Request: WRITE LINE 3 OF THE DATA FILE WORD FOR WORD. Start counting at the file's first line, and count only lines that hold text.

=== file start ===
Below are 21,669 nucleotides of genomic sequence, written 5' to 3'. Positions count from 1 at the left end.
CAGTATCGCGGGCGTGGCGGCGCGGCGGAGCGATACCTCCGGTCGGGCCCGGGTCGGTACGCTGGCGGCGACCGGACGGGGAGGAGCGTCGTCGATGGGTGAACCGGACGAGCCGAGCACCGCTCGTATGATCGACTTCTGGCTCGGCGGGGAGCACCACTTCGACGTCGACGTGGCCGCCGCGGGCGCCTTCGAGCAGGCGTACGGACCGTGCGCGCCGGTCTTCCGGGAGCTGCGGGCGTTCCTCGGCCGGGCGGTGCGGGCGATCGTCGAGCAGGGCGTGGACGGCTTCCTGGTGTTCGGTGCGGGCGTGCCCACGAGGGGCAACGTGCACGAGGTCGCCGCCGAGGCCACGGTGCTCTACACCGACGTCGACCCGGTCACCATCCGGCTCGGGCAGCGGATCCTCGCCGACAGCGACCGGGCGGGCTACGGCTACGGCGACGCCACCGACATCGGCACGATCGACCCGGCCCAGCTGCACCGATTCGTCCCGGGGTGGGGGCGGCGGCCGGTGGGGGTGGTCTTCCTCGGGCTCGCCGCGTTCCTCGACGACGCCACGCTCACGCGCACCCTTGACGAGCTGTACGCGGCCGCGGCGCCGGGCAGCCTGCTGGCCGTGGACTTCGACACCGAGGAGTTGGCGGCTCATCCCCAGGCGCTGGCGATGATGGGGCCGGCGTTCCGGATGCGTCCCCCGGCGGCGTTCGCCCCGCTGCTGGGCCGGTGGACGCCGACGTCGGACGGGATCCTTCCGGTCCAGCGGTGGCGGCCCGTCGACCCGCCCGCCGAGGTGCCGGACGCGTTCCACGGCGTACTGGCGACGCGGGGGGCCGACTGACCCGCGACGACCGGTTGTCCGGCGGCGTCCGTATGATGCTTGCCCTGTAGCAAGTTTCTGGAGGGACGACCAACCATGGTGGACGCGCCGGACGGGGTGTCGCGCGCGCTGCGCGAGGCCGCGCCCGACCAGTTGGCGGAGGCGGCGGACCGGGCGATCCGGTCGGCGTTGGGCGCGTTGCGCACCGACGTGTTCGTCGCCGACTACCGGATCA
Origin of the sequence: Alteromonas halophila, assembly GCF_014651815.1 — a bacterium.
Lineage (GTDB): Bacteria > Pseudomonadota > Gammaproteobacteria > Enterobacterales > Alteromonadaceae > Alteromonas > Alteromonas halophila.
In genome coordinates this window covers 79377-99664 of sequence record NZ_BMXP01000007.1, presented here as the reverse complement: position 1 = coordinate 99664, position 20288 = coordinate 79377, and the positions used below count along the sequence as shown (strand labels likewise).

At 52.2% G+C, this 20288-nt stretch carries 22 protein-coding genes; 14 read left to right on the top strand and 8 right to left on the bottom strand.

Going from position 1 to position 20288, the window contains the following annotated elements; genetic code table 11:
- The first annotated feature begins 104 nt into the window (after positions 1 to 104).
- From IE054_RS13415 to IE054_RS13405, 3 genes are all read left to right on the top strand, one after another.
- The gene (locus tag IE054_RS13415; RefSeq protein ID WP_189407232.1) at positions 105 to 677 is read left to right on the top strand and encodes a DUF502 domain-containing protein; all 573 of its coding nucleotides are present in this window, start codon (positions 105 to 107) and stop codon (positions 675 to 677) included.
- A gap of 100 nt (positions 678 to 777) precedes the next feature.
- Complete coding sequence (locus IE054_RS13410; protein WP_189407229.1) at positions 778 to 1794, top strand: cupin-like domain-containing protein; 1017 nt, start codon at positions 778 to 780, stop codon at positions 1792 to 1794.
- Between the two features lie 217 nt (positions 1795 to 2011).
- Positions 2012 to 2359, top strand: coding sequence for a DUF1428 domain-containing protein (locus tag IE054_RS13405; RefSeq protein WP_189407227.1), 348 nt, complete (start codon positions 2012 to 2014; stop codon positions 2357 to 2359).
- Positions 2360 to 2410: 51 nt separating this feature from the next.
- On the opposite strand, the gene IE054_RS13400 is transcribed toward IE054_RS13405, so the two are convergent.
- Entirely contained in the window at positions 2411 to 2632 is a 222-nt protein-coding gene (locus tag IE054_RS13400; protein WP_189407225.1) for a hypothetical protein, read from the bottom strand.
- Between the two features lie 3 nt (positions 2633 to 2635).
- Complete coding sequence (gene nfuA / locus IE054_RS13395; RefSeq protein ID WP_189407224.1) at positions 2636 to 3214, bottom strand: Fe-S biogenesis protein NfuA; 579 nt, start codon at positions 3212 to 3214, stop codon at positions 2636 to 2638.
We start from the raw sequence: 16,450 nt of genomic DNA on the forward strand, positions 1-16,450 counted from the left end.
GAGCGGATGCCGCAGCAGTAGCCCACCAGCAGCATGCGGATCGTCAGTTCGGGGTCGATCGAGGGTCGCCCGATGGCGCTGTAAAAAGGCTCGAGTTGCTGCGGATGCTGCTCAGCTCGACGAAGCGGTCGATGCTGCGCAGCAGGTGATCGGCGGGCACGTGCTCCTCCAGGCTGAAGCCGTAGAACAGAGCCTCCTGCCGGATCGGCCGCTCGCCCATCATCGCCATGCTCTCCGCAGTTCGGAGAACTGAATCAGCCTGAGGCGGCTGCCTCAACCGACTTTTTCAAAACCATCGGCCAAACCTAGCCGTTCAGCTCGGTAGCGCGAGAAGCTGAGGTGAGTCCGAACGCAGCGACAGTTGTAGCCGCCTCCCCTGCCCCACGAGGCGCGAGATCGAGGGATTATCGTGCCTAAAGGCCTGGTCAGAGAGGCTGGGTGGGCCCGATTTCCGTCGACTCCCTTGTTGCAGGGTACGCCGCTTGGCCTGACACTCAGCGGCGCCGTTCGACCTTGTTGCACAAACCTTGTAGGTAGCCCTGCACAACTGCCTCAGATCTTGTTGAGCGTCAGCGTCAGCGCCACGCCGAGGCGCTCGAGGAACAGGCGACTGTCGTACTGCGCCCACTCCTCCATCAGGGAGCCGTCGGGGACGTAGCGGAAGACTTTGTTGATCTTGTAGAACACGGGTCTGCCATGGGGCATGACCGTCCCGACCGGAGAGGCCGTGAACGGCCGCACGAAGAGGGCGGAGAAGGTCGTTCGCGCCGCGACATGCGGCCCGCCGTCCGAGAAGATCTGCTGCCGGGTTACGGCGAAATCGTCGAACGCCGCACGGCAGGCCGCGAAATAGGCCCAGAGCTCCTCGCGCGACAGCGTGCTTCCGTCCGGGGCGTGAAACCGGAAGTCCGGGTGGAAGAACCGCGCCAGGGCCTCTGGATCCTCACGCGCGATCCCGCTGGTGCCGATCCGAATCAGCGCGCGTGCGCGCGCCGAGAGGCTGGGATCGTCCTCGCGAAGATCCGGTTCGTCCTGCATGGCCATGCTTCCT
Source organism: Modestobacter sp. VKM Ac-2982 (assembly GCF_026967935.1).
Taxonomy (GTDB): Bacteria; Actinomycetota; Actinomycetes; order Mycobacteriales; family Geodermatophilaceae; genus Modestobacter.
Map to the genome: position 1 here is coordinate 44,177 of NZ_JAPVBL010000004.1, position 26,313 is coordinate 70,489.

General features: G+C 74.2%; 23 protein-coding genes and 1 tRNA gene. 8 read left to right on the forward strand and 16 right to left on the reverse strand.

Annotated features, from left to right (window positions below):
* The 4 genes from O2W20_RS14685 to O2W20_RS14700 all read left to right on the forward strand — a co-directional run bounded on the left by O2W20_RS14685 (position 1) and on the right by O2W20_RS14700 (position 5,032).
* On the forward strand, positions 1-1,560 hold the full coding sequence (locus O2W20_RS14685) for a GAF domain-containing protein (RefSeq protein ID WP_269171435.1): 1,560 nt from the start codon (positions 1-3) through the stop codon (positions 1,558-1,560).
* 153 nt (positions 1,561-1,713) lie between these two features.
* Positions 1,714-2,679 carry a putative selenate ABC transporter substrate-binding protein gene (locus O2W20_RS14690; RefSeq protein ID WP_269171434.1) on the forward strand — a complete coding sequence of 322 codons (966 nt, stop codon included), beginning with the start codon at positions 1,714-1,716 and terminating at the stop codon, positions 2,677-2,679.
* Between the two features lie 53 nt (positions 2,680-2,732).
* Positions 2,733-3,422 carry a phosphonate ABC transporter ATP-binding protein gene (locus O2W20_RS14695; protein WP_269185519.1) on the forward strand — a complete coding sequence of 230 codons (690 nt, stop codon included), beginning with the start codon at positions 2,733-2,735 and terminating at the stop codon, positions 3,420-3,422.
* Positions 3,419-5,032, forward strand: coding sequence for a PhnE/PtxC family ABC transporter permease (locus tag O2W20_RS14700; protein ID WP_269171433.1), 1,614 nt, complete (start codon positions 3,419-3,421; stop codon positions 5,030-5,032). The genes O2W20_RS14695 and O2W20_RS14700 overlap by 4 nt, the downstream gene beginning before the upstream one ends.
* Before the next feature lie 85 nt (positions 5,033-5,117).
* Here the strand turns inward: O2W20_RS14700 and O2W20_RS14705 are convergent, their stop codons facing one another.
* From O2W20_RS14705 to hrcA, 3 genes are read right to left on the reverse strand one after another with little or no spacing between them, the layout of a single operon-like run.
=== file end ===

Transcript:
Origin of the sequence: Alteromonas halophila, assembly GCF_014651815.1 — a bacterium.